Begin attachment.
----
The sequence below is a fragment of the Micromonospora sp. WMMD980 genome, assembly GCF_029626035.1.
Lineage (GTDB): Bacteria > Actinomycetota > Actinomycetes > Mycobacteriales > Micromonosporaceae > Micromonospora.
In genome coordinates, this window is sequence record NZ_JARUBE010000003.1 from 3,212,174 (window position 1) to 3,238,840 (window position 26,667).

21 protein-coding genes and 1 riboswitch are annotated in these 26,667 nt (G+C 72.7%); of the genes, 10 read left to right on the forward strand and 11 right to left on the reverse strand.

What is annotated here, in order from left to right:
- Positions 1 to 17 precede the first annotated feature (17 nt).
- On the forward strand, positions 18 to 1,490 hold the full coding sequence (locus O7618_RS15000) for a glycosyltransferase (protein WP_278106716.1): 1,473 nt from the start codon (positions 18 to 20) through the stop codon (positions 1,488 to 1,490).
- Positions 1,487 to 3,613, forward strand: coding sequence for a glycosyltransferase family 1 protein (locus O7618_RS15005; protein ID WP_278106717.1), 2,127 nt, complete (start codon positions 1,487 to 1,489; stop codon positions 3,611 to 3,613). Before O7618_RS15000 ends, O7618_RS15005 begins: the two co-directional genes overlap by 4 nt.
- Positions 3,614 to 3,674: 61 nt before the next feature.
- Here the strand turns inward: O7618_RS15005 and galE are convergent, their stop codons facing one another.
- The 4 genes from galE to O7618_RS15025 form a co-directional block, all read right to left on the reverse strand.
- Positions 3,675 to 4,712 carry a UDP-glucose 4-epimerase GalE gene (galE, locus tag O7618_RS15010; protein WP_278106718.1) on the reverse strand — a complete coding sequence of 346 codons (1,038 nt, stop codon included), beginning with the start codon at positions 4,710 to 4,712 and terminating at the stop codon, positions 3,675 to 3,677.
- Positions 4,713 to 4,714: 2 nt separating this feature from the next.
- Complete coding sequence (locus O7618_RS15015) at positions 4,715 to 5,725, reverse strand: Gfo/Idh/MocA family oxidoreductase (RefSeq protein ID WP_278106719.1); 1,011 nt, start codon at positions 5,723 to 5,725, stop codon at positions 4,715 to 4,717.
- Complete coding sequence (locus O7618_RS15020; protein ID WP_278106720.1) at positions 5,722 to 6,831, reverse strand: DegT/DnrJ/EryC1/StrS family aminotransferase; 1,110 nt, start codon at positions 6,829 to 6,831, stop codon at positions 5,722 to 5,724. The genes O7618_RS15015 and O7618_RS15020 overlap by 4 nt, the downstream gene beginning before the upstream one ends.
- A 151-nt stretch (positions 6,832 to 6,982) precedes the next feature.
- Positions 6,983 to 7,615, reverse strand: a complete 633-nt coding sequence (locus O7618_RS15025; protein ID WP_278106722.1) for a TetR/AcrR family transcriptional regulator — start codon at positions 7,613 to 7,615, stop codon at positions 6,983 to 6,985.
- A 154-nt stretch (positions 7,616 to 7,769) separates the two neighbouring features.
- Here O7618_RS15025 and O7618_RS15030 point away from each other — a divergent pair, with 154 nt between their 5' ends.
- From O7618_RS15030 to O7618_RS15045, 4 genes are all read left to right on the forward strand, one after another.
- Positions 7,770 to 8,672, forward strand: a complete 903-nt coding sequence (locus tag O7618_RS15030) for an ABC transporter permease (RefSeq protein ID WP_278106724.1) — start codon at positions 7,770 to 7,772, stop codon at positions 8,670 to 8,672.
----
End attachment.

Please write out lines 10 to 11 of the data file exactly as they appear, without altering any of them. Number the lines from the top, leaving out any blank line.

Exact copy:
- Here the strand turns inward: O7618_RS15005 and galE are convergent, their stop codons facing one another.
- The 4 genes from galE to O7618_RS15025 form a co-directional block, all read right to left on the reverse strand.